In the meantime, Bill and his family were amazing about it and agreed to meet back at the studio in two hours’ time, while I drove across Los Angeles to pick up the camera. Using my phone as a satnav, I set off with hope in my heart that we could still make this happen. Thirty minutes into the journey, my phone overheated by the sun and died. I was now stuck on the freeway with no sense of direction and no phone to tell anyone about it. I eventually pulled over where I could and waited for another thirty minutes for my phone to cool down.
The drama was real…
By the time I got to the camera shop, two hours had gone by and I felt that I had really missed my opportunity. It had taken two years trying to organise this shoot only to be foiled by a gust of wind! I eventually managed to get through to speak to Bill who, at this point, I think felt very sorry for me. He agreed to try and fit something in within the time I was in Los Angeles. I spent the next couple of days waiting anxiously by the phone. Then, three days later, they confirmed and I was finally able to shoot Bill’s portrait… in a different studio, with no windows this time!
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Most of the musical genres you explore and the artists who pioneered them are black. In what ways has your own identity played a role when working on this theme? And what have you learnt, on a personal level, after working on it all these years?
Many of the artists we have included in the project have had a big influence on me as a black man. Whether as a teenager trying to find my own identity or through artistic influence. I think the project is my expression of that. The impact that Public Enemy had on me at the age of 13 was immense. I was living in white communities, growing up with a white stepfather, so I didn’t really know what it meant to be black. The song Fight The Power awakened something in me. I’d never seen or heard anything like this before, it was a revelation which not only helped my sense of identity but also led me to discover artists like James Brown and George Clinton.
Lyrically, everything I listened to from this point onwards was an expression of black culture, black power, all saying the same thing, I’m black and I’m proud. This motivated me and made me feel less isolated within my white community. It also helped me to understand that to be able to achieve anything, you need courage. You need to be able to say what you mean and mean what you say and of course, don’t believe the hype!
In this project, you talk about characters that are changing the shape of music. How important do you think is music in photography and the other way around?
Art has always inspired art. For me as a photographer, it’s about connecting emotionally to an artist’s song or creation, I need to be able to relate to it on some level. This then inspires me to create a piece of work that will hopefully touch people. And if that piece, in turn, inspires another artist to create, then great! Music also now relies heavily on image, so I suppose ultimately, we all feed one another.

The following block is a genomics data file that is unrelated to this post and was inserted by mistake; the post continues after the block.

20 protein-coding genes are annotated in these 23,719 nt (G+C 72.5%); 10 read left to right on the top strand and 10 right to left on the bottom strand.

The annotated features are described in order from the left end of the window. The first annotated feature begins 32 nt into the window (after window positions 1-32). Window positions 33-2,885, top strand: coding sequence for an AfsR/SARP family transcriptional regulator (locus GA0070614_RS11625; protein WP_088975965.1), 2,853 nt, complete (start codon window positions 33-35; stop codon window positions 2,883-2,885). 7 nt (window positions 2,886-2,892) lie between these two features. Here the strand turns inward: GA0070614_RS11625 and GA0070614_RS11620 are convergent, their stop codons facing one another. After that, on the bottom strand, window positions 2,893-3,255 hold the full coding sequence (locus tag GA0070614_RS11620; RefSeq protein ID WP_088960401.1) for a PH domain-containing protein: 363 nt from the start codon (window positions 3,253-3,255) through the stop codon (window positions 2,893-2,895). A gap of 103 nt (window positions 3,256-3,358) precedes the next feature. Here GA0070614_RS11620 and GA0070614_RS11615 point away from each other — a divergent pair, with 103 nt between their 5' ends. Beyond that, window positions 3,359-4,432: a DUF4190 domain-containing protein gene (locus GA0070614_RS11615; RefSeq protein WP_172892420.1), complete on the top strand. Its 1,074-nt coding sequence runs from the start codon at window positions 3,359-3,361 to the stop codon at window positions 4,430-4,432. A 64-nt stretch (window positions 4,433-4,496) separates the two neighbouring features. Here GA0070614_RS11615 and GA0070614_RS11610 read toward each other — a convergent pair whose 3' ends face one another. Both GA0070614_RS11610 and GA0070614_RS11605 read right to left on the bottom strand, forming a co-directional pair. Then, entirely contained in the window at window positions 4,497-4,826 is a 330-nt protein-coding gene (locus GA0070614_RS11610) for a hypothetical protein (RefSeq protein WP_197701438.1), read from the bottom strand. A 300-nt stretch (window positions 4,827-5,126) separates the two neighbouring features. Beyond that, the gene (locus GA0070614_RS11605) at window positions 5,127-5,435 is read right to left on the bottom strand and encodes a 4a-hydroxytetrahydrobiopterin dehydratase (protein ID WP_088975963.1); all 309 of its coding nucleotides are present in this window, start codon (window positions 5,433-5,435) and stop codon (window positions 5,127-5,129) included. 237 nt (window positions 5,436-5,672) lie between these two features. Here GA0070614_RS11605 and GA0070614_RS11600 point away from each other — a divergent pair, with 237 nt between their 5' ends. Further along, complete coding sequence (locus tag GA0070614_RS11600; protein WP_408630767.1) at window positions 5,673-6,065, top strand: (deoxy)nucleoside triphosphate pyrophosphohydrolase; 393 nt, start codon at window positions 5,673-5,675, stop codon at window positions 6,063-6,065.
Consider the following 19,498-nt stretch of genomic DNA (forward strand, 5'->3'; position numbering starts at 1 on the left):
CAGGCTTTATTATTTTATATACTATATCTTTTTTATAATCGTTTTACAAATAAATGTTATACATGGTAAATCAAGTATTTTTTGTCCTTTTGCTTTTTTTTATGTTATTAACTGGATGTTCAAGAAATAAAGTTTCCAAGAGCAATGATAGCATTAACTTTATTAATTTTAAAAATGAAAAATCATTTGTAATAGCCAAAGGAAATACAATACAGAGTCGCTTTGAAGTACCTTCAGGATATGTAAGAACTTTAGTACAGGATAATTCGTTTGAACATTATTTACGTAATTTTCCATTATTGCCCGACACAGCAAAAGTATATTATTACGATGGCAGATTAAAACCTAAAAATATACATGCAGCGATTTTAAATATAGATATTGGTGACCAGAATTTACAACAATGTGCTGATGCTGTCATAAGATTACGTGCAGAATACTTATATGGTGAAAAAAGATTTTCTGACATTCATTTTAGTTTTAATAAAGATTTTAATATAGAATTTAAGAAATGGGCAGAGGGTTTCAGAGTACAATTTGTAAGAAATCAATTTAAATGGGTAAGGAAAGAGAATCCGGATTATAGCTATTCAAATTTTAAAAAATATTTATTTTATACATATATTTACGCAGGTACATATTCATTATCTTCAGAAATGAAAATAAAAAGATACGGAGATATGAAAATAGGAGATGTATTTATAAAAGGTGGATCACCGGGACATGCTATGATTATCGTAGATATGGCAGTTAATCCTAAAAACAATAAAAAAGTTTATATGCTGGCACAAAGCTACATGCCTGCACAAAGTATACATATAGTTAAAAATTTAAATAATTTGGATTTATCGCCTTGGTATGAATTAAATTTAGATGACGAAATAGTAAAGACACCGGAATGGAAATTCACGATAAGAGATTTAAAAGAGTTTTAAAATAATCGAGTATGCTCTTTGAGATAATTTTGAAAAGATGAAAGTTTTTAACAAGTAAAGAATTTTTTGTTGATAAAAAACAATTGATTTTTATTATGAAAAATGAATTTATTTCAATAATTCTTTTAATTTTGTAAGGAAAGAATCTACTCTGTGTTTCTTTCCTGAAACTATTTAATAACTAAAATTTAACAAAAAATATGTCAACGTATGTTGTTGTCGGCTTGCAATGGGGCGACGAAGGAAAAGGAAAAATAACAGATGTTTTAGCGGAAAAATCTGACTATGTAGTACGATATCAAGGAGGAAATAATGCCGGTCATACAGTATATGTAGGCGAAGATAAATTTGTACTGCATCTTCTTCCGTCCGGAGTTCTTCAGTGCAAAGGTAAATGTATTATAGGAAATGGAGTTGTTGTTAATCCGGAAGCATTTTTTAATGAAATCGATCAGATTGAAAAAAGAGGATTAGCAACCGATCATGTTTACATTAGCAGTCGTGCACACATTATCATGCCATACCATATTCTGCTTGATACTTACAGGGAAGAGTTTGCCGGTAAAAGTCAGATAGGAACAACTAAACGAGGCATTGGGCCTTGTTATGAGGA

Self-taught in moving image, you have been fascinated by it. How important is that in your projects?
Sometimes, a still image is not enough, you need more. I specifically wanted to use moving image for The Influence Project because we wanted to get intimate with these artists, to hear their stories and experiences, and help bring some of the characters on the walls to life. There are also important messages and themes threaded through the project that a still image could not portray. So it’s important to me to use whichever tool it takes to help an understanding of the message, but it’s not something I will need to do for every project.
“To achieve anything, you need courage. You need to be able to say what you mean and mean what you say.”
Something that you would really love to do but haven't?
Direct a feature film.
And something you would never do?
I never say never!
What do you think about the future of photography?
Over the last ten years or so, technology has advanced so much that everyone is now a photographer and it’s become harder and harder to stand out from the crowd. Personally, I think you need a bigger reason than just taking pretty pictures, a point of view or message, as what you do and say with the image is what makes you stand out.
Technology is going to continue to throw us new gimmicks and new ways to manipulate imagery. At the same time, many photographers are now going back to shooting on film again, so who knows where this will lead. But I am excited about all possibilities.
Last year, 1.2 trillion digital photos were taken. In a world full of pictures, how do you recognize a good one?
I think that it’s really all down to your own personal taste in the end.
Any upcoming projects, exhibitions or ideas?
I’ve always got lots of ideas and usually have several projects ongoing at any one time. My most recently completed project is a study of black male sexuality and the myths and stereotypes surrounding it. The Influence Project is off to a major gallery in Birmingham for 2020, and we are in talks with several other galleries who are interested in holding the exhibition.